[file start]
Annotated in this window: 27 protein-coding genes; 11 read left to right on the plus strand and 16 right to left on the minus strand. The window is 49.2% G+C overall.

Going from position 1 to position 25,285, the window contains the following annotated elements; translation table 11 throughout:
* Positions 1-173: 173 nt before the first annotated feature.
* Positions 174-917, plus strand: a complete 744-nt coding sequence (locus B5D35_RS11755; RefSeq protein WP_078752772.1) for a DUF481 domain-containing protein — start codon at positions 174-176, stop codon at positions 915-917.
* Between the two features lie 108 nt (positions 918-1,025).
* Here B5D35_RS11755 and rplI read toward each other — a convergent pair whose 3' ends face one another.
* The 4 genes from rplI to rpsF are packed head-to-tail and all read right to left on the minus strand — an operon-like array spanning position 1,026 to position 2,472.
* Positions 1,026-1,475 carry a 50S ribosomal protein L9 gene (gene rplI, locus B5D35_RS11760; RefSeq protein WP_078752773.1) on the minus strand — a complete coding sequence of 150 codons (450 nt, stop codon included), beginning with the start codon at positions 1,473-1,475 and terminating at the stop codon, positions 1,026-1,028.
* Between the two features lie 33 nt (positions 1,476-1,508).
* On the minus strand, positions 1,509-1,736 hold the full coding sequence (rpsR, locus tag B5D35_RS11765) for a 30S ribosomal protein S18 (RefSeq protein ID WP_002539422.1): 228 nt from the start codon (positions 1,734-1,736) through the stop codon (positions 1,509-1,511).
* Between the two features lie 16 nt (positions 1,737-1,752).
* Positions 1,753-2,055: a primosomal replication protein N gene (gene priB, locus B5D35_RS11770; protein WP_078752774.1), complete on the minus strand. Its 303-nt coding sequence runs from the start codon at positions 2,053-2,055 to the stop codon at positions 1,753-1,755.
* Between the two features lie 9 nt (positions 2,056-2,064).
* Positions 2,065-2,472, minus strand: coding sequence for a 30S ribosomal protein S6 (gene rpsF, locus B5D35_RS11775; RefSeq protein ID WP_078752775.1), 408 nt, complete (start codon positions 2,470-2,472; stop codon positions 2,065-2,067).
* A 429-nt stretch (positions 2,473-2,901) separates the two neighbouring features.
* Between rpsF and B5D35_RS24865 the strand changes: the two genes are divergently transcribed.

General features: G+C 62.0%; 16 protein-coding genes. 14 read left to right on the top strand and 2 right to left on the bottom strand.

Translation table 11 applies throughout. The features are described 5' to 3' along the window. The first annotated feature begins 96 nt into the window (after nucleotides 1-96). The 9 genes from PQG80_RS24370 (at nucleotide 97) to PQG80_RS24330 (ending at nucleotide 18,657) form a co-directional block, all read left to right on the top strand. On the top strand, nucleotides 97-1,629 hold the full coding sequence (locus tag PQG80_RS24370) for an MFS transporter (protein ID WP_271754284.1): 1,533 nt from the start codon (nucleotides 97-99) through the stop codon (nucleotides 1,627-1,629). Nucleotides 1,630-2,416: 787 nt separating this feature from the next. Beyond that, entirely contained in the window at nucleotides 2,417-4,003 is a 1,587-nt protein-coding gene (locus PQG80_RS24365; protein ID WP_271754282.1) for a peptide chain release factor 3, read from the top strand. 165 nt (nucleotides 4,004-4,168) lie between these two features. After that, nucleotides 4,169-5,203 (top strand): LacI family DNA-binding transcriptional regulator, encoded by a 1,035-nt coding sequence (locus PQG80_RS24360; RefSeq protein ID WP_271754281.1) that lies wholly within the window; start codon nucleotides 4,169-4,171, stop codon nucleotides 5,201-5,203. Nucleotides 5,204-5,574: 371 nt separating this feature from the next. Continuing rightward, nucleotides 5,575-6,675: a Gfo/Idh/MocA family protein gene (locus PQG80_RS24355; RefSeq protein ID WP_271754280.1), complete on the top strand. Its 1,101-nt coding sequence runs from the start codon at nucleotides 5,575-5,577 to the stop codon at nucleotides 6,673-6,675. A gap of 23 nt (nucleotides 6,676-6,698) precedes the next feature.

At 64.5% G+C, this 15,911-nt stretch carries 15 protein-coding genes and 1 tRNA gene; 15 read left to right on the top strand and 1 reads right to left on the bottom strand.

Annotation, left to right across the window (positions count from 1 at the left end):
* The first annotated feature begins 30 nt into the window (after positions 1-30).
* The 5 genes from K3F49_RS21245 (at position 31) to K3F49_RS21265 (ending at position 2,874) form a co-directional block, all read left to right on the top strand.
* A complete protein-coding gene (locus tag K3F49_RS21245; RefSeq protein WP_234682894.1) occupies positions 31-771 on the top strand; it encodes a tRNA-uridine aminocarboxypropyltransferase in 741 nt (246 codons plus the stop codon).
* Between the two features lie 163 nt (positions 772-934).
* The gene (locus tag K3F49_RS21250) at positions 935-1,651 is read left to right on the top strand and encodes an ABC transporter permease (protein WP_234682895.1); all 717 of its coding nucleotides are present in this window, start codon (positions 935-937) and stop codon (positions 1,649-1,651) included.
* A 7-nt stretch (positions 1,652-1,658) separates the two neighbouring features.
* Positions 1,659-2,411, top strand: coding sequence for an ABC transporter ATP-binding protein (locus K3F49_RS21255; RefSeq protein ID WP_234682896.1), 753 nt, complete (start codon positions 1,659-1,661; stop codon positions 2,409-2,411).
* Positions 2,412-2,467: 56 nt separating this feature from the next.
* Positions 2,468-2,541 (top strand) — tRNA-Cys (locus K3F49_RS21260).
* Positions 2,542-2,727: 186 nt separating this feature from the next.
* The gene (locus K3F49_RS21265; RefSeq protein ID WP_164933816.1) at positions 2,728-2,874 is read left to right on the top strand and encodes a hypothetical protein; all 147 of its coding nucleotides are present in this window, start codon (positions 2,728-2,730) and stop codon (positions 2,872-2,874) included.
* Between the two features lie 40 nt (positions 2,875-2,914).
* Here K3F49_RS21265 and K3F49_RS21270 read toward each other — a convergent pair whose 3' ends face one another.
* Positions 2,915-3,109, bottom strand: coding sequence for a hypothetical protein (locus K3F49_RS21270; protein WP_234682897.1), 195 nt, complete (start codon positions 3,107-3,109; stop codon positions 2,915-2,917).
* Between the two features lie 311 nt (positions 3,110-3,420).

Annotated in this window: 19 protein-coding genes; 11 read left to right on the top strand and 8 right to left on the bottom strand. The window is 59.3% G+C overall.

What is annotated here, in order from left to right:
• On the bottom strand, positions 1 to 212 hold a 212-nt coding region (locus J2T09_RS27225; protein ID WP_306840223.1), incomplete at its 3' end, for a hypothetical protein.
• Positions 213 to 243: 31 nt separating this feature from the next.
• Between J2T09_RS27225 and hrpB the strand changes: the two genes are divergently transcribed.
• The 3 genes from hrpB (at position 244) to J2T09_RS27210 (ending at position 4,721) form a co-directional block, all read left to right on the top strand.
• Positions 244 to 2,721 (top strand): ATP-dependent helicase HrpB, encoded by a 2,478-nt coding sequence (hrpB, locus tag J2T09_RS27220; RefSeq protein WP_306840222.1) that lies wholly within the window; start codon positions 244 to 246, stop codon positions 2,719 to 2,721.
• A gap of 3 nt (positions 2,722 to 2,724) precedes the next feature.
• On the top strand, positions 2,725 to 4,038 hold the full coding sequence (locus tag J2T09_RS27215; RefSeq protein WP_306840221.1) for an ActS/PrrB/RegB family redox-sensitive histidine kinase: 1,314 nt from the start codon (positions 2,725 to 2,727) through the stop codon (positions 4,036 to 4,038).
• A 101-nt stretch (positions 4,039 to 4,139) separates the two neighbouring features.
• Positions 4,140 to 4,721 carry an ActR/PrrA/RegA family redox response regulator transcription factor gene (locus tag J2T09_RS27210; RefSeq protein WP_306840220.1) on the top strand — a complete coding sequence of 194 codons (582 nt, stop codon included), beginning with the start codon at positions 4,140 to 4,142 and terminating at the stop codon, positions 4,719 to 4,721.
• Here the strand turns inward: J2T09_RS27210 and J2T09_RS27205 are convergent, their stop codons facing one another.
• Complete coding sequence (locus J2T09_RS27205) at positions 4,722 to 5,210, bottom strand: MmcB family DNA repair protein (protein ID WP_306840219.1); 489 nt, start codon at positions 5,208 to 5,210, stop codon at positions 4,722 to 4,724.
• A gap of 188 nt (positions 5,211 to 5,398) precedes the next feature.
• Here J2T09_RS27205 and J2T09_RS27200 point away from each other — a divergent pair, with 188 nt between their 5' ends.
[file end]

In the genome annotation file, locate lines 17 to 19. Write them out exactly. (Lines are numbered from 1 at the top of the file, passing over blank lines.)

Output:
General features: G+C 62.0%; 16 protein-coding genes. 14 read left to right on the top strand and 2 right to left on the bottom strand.

Translation table 11 applies throughout. The features are described 5' to 3' along the window. The first annotated feature begins 96 nt into the window (after nucleotides 1-96). The 9 genes from PQG80_RS24370 (at nucleotide 97) to PQG80_RS24330 (ending at nucleotide 18,657) form a co-directional block, all read left to right on the top strand. On the top strand, nucleotides 97-1,629 hold the full coding sequence (locus tag PQG80_RS24370) for an MFS transporter (protein ID WP_271754284.1): 1,533 nt from the start codon (nucleotides 97-99) through the stop codon (nucleotides 1,627-1,629). Nucleotides 1,630-2,416: 787 nt separating this feature from the next. Beyond that, entirely contained in the window at nucleotides 2,417-4,003 is a 1,587-nt protein-coding gene (locus PQG80_RS24365; protein ID WP_271754282.1) for a peptide chain release factor 3, read from the top strand. 165 nt (nucleotides 4,004-4,168) lie between these two features. After that, nucleotides 4,169-5,203 (top strand): LacI family DNA-binding transcriptional regulator, encoded by a 1,035-nt coding sequence (locus PQG80_RS24360; RefSeq protein ID WP_271754281.1) that lies wholly within the window; start codon nucleotides 4,169-4,171, stop codon nucleotides 5,201-5,203. Nucleotides 5,204-5,574: 371 nt separating this feature from the next. Continuing rightward, nucleotides 5,575-6,675: a Gfo/Idh/MocA family protein gene (locus PQG80_RS24355; RefSeq protein ID WP_271754280.1), complete on the top strand. Its 1,101-nt coding sequence runs from the start codon at nucleotides 5,575-5,577 to the stop codon at nucleotides 6,673-6,675. A gap of 23 nt (nucleotides 6,676-6,698) precedes the next feature.

At 64.5% G+C, this 15,911-nt stretch carries 15 protein-coding genes and 1 tRNA gene; 15 read left to right on the top strand and 1 reads right to left on the bottom strand.